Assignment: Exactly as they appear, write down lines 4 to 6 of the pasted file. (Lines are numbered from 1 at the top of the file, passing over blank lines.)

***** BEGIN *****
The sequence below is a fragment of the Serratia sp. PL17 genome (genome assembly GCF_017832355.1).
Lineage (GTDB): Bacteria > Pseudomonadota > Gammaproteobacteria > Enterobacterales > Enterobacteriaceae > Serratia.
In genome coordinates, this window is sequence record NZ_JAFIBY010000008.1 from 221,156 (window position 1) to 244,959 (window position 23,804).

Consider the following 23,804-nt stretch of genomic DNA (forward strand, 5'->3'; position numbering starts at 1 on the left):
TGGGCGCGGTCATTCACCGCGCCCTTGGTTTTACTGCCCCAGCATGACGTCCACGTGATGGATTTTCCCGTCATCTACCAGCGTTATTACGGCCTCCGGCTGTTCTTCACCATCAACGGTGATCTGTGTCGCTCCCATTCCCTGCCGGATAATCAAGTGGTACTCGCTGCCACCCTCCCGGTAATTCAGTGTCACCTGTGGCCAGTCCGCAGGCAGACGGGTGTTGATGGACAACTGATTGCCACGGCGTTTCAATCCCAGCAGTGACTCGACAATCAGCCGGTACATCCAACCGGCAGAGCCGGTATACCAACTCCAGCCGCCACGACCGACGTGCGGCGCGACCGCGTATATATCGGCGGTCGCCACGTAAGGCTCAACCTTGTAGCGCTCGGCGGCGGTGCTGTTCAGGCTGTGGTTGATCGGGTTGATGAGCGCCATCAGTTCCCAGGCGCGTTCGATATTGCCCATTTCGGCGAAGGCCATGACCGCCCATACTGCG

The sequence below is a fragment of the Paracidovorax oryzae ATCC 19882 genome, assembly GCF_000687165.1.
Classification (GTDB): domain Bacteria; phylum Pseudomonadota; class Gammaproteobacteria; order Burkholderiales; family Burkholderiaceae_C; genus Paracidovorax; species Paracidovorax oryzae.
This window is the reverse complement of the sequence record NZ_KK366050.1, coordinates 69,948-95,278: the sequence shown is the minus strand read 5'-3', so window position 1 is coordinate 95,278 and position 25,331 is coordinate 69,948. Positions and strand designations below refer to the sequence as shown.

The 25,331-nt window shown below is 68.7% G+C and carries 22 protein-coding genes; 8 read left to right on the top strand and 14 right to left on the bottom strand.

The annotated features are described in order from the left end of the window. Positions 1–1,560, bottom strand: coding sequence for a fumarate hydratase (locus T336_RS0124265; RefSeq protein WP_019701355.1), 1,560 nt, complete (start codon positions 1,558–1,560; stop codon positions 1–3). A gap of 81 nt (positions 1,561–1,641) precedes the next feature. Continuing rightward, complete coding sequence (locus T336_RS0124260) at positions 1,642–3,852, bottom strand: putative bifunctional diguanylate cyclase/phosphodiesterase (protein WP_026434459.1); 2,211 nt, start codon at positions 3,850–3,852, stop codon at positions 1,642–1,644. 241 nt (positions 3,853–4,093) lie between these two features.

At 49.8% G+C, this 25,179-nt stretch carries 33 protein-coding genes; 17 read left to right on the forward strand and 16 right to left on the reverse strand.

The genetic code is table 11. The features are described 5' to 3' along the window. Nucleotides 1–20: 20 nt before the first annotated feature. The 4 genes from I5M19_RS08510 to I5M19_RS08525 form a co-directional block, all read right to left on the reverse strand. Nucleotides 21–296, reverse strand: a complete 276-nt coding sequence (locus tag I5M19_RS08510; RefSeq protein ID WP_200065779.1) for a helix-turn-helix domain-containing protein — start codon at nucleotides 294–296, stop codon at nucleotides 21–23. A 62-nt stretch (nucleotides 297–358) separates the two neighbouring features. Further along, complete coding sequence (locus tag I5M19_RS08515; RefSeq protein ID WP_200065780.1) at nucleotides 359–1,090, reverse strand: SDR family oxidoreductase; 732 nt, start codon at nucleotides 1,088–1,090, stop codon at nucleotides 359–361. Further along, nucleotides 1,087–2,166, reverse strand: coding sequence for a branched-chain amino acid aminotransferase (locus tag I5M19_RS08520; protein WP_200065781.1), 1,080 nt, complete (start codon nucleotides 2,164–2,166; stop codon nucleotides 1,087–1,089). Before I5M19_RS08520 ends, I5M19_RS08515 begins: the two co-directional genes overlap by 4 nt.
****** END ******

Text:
Consider the following 23,804-nt stretch of genomic DNA (forward strand, 5'->3'; position numbering starts at 1 on the left):
TGGGCGCGGTCATTCACCGCGCCCTTGGTTTTACTGCCCCAGCATGACGTCCACGTGATGGATTTTCCCGTCATCTACCAGCGTTATTACGGCCTCCGGCTGTTCTTCACCATCAACGGTGATCTGTGTCGCTCCCATTCCCTGCCGGATAATCAAGTGGTACTCGCTGCCACCCTCCCGGTAATTCAGTGTCACCTGTGGCCAGTCCGCAGGCAGACGGGTGTTGATGGACAACTGATTGCCACGGCGTTTCAATCCCAGCAGTGACTCGACAATCAGCCGGTACATCCAACCGGCAGAGCCGGTATACCAACTCCAGCCGCCACGACCGACGTGCGGCGCGACCGCGTATATATCGGCGGTCGCCACGTAAGGCTCAACCTTGTAGCGCTCGGCGGCGGTGCTGTTCAGGCTGTGGTTGATCGGGTTGATGAGCGCCATCAGTTCCCAGGCGCGTTCGATATTGCCCATTTCGGCGAAGGCCATGACCGCCCATACTGCG

The sequence below is a fragment of the Paracidovorax oryzae ATCC 19882 genome, assembly GCF_000687165.1.